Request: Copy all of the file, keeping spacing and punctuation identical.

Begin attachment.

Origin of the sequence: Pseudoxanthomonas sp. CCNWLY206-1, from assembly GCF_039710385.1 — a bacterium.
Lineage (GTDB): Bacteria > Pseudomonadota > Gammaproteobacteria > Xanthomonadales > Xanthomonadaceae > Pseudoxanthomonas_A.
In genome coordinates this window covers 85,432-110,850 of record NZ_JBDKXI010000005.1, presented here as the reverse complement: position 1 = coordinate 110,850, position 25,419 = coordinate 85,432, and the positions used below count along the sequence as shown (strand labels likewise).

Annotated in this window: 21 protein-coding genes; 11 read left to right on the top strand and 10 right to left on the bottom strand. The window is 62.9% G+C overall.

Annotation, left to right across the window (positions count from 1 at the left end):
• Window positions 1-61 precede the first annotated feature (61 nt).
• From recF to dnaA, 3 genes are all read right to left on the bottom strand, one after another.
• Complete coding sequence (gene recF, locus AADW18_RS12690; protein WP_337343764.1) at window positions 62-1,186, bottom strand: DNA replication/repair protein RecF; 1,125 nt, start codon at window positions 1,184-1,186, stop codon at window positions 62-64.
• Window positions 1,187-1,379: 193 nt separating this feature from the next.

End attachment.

Origin of the sequence: Pseudoxanthomonas sp. CCNWLY206-1, from assembly GCF_039710385.1 — a bacterium.
Lineage (GTDB): Bacteria > Pseudomonadota > Gammaproteobacteria > Xanthomonadales > Xanthomonadaceae > Pseudoxanthomonas_A.
In genome coordinates this window covers 85,432-110,850 of record NZ_JBDKXI010000005.1, presented here as the reverse complement: position 1 = coordinate 110,850, position 25,419 = coordinate 85,432, and the positions used below count along the sequence as shown (strand labels likewise).

Annotated in this window: 21 protein-coding genes; 11 read left to right on the top strand and 10 right to left on the bottom strand. The window is 62.9% G+C overall.

Annotation, left to right across the window (positions count from 1 at the left end):
• Window positions 1-61 precede the first annotated feature (61 nt).
• From recF to dnaA, 3 genes are all read right to left on the bottom strand, one after another.
• Complete coding sequence (gene recF, locus AADW18_RS12690; protein WP_337343764.1) at window positions 62-1,186, bottom strand: DNA replication/repair protein RecF; 1,125 nt, start codon at window positions 1,184-1,186, stop codon at window positions 62-64.
• Window positions 1,187-1,379: 193 nt separating this feature from the next.